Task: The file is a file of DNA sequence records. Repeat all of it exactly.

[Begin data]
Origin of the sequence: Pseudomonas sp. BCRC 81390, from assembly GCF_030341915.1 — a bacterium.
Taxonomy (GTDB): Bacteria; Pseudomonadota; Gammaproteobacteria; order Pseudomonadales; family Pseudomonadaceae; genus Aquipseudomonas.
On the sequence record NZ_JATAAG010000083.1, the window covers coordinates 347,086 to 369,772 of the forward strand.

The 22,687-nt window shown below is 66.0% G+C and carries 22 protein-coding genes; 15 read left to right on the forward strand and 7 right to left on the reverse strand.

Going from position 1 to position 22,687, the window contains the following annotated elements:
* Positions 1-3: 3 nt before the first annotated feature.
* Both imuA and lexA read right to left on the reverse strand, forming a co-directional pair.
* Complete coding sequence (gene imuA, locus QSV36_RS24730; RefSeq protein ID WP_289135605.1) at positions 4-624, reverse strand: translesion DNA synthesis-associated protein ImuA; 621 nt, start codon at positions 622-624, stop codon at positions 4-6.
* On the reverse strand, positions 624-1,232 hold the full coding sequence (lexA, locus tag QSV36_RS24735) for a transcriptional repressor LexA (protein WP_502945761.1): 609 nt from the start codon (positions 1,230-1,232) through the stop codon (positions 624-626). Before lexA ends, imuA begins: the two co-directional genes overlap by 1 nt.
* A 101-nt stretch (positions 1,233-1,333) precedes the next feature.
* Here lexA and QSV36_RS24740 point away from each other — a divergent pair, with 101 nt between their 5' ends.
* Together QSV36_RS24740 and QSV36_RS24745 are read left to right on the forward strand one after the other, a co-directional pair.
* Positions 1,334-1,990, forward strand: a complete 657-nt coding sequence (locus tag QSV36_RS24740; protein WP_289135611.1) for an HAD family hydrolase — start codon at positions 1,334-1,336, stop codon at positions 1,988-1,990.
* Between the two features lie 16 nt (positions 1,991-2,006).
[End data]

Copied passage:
Origin of the sequence: Pseudomonas sp. BCRC 81390, from assembly GCF_030341915.1 — a bacterium.
Taxonomy (GTDB): Bacteria; Pseudomonadota; Gammaproteobacteria; order Pseudomonadales; family Pseudomonadaceae; genus Aquipseudomonas.
On the sequence record NZ_JATAAG010000083.1, the window covers coordinates 347,086 to 369,772 of the forward strand.

The 22,687-nt window shown below is 66.0% G+C and carries 22 protein-coding genes; 15 read left to right on the forward strand and 7 right to left on the reverse strand.

Going from position 1 to position 22,687, the window contains the following annotated elements:
* Positions 1-3: 3 nt before the first annotated feature.
* Both imuA and lexA read right to left on the reverse strand, forming a co-directional pair.
* Complete coding sequence (gene imuA, locus QSV36_RS24730; RefSeq protein ID WP_289135605.1) at positions 4-624, reverse strand: translesion DNA synthesis-associated protein ImuA; 621 nt, start codon at positions 622-624, stop codon at positions 4-6.
* On the reverse strand, positions 624-1,232 hold the full coding sequence (lexA, locus tag QSV36_RS24735) for a transcriptional repressor LexA (protein WP_502945761.1): 609 nt from the start codon (positions 1,230-1,232) through the stop codon (positions 624-626). Before lexA ends, imuA begins: the two co-directional genes overlap by 1 nt.
* A 101-nt stretch (positions 1,233-1,333) precedes the next feature.
* Here lexA and QSV36_RS24740 point away from each other — a divergent pair, with 101 nt between their 5' ends.
* Together QSV36_RS24740 and QSV36_RS24745 are read left to right on the forward strand one after the other, a co-directional pair.
* Positions 1,334-1,990, forward strand: a complete 657-nt coding sequence (locus tag QSV36_RS24740; protein WP_289135611.1) for an HAD family hydrolase — start codon at positions 1,334-1,336, stop codon at positions 1,988-1,990.
* Between the two features lie 16 nt (positions 1,991-2,006).